Axonometry refers to an object that is on a single plane where all lines are drawn parallel. The plane offers up a three-dimensional space for the object to be drawn. This particular projection does not have a vanishing point as its purpose is to focus on the dimensions and measurements of an object.
The typical use like orthographical projection, axonometry is used by engineers, construction. architects, manufacturers, and designers. Axonometry was the preferred method of technical explanations. This was a favoured tool to illustrate the designer's thoughts. Technical sketches were used to map out what an object would look like before being built or assembled.
This concept is, in fact, a sub-projection of orthographic projection. Even axonometry has three of its own sub projections.
A brief history on axonometry
Isometrics was introduced by a British chemistry professor William Farish at the University of Cambridge in 1822. In the professor's paper "On Isometrical Perspective" he would explain in detail and produce drawn images of the concept. Although this concept existed centuries before his time, he made the idea of isometrics more widespread.
Image source: https://www.scribd.com/doc/193157428/Farish-on-Isometrical-Perspective-1820
In 1962, an American architect and educator, John Quentin Hejduk began a six long year project featuring a series of three technically drawn houses named the "Diamond Configuration". He applied a forty-five degree rotation relative to an orthogonal system to the structures floor plan that gave it a distinctive but analytical approach to his drawings. This approach is said to be simple to construct as it's a vertical projection from a rotated plan.
Moving forward in 2006, author of Quantum Physics and Artificial Intelligence in the 21st Century he goes on to state that isometry is an "invaluable tool for engineers, and soon thereafter axonometry and isometry were incorporated in the curriculum of architectural training courses in Europe and the U.S."
What are the three types of axonometric projection?
There exist three types of projection within axonometry with varying degrees of angles. As it's already a sub projection, this concept has its own subsections as well.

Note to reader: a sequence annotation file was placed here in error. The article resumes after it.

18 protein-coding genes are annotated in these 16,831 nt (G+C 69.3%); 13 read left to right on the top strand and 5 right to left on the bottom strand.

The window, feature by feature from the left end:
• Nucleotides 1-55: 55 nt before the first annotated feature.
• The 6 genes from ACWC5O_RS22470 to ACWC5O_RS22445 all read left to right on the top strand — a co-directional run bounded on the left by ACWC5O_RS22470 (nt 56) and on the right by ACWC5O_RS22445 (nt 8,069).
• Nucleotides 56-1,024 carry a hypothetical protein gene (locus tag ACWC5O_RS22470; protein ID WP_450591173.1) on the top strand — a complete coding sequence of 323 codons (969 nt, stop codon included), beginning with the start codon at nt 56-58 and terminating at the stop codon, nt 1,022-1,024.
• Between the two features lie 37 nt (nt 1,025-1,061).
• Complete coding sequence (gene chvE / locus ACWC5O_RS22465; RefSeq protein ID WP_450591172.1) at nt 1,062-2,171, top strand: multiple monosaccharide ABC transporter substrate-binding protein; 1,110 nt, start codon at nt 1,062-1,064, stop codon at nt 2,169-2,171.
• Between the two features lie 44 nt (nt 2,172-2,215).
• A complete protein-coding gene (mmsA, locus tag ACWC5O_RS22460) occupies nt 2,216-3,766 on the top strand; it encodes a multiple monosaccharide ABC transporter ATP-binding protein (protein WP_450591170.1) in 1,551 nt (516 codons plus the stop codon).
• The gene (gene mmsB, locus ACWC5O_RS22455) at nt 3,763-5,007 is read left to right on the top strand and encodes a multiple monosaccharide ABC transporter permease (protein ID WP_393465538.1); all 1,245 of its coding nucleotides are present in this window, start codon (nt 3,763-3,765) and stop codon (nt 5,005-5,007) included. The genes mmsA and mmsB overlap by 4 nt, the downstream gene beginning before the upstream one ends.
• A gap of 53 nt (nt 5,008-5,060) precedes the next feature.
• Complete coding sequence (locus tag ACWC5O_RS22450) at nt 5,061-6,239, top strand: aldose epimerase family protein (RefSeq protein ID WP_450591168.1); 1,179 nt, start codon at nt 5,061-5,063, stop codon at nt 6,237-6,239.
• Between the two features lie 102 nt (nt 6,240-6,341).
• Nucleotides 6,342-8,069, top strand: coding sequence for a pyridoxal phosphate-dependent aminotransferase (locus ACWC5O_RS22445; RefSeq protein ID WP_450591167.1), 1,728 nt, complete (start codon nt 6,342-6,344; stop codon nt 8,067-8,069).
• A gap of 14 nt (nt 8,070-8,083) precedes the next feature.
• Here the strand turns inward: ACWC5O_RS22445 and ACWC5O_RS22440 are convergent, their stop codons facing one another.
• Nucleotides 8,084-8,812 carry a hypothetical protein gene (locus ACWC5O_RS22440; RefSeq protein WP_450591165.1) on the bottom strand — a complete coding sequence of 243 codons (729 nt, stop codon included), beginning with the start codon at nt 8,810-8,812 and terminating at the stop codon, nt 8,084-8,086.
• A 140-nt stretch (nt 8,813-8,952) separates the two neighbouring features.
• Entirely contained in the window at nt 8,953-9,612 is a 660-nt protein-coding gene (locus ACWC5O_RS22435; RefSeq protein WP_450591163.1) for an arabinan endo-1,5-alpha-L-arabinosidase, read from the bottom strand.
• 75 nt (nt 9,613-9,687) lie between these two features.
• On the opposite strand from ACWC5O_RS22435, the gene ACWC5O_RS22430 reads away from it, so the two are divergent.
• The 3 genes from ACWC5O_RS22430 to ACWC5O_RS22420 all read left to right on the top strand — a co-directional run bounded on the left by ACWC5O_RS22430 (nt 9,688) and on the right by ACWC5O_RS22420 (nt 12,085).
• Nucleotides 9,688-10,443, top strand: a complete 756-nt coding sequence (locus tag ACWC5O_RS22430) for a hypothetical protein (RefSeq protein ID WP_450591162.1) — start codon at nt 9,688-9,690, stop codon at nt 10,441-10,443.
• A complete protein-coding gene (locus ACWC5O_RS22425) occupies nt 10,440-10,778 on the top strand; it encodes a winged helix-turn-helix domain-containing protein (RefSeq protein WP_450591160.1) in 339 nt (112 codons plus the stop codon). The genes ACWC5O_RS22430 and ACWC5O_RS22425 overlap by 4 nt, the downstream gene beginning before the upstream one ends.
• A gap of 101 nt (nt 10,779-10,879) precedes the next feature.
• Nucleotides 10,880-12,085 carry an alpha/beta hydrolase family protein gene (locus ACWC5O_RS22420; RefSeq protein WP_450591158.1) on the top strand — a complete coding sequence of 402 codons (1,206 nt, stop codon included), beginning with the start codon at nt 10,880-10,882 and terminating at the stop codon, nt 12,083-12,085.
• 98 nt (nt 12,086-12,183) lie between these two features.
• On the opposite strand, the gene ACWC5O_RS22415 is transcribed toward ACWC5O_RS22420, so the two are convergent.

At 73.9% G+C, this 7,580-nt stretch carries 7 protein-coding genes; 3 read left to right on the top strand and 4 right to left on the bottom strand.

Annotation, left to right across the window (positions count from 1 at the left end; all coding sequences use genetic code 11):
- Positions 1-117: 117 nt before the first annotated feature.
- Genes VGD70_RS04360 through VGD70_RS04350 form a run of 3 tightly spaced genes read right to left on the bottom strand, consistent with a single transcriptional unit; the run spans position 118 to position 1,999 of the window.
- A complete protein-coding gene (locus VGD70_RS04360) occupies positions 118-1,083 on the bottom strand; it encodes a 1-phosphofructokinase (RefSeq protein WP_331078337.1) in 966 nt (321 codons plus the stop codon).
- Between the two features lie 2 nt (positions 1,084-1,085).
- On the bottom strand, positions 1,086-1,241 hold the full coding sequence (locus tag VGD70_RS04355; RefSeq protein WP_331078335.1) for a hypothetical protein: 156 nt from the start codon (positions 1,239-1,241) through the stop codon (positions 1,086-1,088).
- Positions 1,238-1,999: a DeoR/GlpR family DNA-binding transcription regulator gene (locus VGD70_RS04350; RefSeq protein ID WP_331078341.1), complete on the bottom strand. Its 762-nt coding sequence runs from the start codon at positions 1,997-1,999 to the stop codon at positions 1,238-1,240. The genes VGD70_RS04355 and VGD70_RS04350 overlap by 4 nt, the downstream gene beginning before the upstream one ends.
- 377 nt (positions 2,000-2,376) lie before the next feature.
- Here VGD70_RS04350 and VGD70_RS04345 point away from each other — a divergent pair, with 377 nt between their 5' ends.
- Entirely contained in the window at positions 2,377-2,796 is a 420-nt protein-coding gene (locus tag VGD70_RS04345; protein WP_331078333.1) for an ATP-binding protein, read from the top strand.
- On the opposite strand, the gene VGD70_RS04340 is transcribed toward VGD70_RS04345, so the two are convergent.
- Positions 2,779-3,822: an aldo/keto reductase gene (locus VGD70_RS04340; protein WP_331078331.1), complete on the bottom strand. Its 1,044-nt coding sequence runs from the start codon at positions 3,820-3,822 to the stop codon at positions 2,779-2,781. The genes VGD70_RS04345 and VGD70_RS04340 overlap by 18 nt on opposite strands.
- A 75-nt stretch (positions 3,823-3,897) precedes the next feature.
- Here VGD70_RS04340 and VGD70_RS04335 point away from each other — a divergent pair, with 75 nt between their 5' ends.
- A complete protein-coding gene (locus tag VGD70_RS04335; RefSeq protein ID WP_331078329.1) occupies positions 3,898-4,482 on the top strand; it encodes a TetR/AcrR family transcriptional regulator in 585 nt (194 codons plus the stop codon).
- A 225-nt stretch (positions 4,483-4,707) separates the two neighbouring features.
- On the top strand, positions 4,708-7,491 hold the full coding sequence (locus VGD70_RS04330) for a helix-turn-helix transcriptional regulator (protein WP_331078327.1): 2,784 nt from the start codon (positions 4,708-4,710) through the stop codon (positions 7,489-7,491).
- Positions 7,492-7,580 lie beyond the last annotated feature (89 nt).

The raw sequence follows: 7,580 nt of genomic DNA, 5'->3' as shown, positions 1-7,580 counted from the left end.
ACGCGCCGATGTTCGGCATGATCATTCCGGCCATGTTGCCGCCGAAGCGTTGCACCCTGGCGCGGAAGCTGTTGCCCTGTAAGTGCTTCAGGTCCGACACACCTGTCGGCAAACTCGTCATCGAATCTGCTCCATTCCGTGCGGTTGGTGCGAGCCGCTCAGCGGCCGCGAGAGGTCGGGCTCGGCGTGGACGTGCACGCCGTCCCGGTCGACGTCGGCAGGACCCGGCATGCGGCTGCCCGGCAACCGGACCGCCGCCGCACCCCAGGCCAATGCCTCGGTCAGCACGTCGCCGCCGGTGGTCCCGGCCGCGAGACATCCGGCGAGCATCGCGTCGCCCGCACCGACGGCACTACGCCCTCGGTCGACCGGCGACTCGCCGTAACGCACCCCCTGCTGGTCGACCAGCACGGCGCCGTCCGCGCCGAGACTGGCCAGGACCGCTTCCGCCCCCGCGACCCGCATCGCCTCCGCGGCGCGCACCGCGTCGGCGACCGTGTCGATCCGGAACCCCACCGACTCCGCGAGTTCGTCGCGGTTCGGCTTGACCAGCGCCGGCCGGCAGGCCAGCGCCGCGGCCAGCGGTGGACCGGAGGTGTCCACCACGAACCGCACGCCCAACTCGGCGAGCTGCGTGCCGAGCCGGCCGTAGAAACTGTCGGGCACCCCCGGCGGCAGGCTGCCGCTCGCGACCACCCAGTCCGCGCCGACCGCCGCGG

The most popular projection of all, the isometric projection. This concept is commonly used by engineers, architechs and graphical designers with strong technical drawing abilities. You have most likely seen this type of projection in infographics on the web or on poster art on your daily commute.
This is where three axes of space are equally distributed with a one-hundred-twenty degree angle shared between them. When drawing up this thirty degree angled projection each dimension has the same scale. Making this one of the easier concepts to work with when coming up with a floor plan or an unusual design in your next project.
Here's where our projections get slightly more complex. We next have a dimetric projection, where the foreshortening along two axes are the same and the third axis is different. For example, two axes can be 116.57 degrees where the third will be 126.87 degrees.
Like above, these are all used in some form of the building plan or technical drawing.
The progressively more difficult projection to work with is the trimetric concept. You can expect that every axis has a completely different foreshortening. This means no equal angles and the axes are typically104.04 degrees, 126.87 degrees, and 129.09 degrees.
Trimetric share the uneven characteristics as another sub projection such as perspective. These two are very unique for their multiple degrees of foreshortening.
What are axonometric drawings used for?
Notable styles in axonometry were "exploded diagrams". These exploded diagrams were illustrated with multiple pieces, evenly spaced out and distributed. Each piece represented a small part of a whole, giving engineers the edge they needed to assemble the object.
You may have seen the exploded design when you were putting together that wardrobe or assembling a shoe rack. Either way, if you are living in the world of technology, there's a high chance of you running into these intricate designs.
You would find isometrics in floor plans as you would in general building architectural drawings. This is to map out how all rooms, walls, doors, stairs, and windows will be to shape the house's overall design. These plans are accurately drawn ( or 3d rendered ) by technically skilled architects. Two-dimension, three-dimension and live 3d are often used for these plans.
If you are looking to build your home from the ground up, you are going to be working with a lot of isometric drawings.
Isometric graphic design
A popular and rising trend in graphic design is the use of isometrics. Very skilled designers will use this technical method to visually get a specific message across.
Just about anything with a form or structure can be made into an isometric work of art. From simple icons to highly detailed building designs and from billboards to interactive websites, you will begin to notice this style where ever you go. Or, where ever there is technology.